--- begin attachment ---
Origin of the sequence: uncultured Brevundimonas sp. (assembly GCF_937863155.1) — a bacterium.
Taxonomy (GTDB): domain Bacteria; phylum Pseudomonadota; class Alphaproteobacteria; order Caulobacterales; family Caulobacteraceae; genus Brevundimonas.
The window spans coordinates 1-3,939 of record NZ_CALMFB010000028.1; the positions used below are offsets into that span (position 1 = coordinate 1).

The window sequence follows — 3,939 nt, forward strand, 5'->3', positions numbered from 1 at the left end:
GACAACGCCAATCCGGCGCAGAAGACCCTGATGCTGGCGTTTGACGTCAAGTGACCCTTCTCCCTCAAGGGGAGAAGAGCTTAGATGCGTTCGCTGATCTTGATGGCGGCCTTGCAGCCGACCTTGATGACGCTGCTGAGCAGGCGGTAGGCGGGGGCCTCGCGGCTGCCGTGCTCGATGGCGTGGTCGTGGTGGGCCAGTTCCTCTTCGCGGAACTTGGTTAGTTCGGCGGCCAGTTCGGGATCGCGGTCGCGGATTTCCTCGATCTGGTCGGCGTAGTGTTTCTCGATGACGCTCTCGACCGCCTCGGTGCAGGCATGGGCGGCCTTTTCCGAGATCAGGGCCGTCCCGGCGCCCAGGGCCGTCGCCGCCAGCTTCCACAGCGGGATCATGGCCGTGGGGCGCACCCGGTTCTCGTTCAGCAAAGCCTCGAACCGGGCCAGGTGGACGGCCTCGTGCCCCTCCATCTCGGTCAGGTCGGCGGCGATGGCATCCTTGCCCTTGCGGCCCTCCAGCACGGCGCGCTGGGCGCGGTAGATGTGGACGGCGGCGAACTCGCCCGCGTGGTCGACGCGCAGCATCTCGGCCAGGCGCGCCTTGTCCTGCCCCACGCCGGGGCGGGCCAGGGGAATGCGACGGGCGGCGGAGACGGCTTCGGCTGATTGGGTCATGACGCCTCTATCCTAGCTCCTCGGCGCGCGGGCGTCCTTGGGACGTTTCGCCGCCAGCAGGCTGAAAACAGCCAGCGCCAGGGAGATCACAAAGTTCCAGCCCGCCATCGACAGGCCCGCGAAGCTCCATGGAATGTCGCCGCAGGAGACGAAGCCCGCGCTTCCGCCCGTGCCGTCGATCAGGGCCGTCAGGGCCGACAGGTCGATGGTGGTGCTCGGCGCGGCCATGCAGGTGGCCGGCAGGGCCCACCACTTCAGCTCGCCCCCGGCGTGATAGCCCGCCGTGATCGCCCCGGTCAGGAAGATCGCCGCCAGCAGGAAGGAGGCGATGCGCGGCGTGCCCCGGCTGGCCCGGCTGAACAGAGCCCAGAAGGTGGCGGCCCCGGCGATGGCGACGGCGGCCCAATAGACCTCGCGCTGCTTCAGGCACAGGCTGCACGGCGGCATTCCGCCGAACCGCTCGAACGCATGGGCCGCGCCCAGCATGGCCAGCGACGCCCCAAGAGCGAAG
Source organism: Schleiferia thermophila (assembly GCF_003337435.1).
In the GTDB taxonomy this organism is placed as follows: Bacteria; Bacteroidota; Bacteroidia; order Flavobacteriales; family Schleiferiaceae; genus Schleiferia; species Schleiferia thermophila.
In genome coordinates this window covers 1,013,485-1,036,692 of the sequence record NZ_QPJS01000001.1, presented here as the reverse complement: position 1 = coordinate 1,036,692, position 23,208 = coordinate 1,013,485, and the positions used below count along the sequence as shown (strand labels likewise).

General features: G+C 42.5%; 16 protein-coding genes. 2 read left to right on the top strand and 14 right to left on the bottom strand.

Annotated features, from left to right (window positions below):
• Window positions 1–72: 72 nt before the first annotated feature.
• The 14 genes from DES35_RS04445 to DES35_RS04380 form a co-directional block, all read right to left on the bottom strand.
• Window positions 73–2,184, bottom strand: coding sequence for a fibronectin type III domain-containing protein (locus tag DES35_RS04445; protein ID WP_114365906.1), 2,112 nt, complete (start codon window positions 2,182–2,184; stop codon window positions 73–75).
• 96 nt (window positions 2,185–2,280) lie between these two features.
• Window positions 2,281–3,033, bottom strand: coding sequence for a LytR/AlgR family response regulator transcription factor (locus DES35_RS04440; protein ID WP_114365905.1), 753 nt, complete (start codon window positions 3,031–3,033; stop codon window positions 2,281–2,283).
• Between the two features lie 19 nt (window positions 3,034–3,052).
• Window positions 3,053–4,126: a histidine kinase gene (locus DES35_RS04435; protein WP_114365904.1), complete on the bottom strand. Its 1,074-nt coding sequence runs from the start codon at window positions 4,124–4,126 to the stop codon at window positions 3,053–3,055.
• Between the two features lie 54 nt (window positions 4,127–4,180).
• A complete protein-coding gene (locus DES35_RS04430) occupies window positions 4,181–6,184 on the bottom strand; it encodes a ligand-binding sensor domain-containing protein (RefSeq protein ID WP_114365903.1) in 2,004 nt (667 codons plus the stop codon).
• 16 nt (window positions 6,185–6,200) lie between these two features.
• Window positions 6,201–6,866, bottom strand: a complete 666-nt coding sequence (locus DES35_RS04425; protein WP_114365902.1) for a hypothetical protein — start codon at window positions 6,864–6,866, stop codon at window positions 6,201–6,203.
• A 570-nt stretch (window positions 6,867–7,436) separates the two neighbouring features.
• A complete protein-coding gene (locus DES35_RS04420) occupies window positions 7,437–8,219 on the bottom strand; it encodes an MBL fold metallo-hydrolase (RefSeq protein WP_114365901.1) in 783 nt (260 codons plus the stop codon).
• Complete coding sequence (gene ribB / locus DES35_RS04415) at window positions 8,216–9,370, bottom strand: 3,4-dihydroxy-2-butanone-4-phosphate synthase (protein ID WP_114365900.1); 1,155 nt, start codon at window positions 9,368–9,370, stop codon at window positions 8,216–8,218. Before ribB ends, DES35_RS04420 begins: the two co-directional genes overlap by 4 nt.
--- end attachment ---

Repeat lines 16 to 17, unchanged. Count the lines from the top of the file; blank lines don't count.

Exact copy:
• Between the two features lie 19 nt (window positions 3,034–3,052).
• Window positions 3,053–4,126: a histidine kinase gene (locus DES35_RS04435; protein WP_114365904.1), complete on the bottom strand. Its 1,074-nt coding sequence runs from the start codon at window positions 4,124–4,126 to the stop codon at window positions 3,053–3,055.